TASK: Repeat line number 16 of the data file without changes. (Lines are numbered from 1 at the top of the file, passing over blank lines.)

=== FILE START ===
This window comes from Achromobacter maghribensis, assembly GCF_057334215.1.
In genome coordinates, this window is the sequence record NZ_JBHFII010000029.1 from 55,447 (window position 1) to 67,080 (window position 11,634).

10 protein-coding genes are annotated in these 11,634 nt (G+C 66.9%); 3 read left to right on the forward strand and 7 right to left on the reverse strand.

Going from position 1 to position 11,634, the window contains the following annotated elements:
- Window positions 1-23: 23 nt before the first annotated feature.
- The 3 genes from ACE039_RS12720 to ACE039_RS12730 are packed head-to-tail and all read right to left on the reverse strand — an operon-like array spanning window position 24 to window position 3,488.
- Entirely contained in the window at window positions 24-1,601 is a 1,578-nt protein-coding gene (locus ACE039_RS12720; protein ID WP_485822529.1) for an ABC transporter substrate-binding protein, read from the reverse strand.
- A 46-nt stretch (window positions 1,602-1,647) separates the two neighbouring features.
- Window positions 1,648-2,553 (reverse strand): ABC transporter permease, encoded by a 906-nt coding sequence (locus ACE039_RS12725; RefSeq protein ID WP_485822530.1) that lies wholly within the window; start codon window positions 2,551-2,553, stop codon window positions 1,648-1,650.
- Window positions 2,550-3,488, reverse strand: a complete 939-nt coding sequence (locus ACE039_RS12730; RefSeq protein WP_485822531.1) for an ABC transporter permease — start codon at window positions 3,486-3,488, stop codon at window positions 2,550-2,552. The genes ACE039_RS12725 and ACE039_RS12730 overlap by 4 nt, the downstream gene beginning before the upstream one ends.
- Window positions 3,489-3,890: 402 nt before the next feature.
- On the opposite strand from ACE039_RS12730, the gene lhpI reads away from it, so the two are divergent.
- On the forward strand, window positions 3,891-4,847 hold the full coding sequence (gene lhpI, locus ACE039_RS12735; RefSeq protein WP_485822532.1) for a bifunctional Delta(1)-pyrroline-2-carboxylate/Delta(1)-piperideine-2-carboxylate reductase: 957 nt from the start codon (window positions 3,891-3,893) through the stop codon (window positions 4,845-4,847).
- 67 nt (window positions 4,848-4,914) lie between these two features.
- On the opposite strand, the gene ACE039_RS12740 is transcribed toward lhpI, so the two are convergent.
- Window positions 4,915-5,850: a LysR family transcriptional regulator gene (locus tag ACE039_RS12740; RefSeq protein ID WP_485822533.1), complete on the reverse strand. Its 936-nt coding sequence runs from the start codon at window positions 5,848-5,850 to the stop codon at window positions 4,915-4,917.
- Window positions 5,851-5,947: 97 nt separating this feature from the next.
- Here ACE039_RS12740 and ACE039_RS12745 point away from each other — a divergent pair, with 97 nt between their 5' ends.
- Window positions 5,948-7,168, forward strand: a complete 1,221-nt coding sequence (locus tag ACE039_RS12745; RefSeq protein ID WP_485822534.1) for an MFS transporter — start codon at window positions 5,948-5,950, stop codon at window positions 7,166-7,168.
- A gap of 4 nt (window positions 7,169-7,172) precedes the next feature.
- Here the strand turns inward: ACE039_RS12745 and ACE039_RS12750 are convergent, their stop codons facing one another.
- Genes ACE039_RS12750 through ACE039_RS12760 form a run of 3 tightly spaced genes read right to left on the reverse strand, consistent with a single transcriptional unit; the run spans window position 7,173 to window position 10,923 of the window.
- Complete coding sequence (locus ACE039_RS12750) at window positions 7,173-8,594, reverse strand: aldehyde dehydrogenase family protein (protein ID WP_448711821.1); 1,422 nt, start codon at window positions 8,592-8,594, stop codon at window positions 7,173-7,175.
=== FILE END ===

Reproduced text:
- Window positions 4,915-5,850: a LysR family transcriptional regulator gene (locus tag ACE039_RS12740; RefSeq protein ID WP_485822533.1), complete on the reverse strand. Its 936-nt coding sequence runs from the start codon at window positions 5,848-5,850 to the stop codon at window positions 4,915-4,917.